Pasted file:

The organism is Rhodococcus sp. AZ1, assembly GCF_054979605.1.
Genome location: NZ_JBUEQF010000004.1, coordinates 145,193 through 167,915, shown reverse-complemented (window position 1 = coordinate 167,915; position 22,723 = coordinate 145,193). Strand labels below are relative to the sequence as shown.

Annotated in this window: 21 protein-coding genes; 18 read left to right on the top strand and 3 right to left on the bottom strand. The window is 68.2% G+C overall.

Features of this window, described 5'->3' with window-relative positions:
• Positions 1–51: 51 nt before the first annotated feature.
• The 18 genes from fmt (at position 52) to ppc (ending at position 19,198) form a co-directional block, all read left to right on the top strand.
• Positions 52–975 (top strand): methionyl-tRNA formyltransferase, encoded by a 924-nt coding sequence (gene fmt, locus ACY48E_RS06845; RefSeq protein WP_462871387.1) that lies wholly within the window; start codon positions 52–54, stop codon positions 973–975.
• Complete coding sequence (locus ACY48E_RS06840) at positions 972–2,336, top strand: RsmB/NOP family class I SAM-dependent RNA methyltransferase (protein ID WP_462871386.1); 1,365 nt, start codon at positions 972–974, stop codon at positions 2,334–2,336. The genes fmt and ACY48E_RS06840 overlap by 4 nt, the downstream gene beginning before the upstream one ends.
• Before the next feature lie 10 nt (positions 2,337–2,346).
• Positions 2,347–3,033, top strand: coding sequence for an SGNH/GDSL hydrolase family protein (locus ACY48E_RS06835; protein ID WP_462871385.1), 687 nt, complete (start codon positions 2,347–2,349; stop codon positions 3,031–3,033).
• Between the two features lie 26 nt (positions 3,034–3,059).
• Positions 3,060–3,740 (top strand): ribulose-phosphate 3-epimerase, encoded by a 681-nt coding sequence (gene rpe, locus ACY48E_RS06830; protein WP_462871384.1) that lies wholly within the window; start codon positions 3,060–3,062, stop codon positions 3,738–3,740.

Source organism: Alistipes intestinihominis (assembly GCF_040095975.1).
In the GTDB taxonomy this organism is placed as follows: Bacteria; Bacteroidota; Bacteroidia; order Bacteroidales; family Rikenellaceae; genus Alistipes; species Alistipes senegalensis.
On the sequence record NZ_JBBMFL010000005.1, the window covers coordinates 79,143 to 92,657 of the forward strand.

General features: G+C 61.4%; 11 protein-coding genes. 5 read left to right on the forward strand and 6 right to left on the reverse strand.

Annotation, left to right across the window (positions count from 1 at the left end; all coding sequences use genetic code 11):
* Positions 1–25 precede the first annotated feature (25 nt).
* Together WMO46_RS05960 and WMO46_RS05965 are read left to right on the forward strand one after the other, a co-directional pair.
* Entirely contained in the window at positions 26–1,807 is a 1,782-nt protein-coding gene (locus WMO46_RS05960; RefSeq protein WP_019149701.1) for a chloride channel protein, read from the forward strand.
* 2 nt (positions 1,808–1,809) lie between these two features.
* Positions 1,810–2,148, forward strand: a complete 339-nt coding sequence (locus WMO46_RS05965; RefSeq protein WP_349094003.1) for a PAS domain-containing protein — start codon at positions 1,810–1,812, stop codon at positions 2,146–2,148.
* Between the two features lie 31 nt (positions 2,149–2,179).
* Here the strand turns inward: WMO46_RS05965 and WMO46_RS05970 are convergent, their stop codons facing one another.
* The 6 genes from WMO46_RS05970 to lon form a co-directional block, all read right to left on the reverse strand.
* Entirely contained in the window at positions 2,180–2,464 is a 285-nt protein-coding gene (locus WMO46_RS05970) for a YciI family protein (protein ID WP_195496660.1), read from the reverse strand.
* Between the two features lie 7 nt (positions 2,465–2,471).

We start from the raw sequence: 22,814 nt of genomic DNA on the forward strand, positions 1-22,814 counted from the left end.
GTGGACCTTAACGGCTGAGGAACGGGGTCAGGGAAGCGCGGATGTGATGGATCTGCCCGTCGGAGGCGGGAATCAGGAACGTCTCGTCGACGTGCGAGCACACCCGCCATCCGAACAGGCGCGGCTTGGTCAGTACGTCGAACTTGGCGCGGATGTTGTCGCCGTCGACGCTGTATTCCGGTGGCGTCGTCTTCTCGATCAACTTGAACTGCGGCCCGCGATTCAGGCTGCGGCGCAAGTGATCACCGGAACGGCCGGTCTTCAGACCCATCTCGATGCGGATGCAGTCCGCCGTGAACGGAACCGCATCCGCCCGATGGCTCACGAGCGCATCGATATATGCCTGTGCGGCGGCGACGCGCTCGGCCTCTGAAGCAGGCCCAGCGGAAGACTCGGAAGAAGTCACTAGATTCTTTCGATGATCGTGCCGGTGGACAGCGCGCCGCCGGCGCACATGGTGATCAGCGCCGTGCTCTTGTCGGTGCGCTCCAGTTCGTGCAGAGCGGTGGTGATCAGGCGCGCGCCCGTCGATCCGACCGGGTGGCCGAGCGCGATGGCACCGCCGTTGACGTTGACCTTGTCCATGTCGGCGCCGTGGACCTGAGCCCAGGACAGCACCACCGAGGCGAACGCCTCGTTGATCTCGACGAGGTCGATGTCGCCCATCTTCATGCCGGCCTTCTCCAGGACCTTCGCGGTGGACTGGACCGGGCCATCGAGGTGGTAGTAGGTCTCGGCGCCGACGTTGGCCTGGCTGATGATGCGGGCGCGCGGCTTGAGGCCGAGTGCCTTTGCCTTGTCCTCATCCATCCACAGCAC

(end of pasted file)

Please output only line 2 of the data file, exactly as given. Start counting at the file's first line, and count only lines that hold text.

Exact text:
Genome location: NZ_JBUEQF010000004.1, coordinates 145,193 through 167,915, shown reverse-complemented (window position 1 = coordinate 167,915; position 22,723 = coordinate 145,193). Strand labels below are relative to the sequence as shown.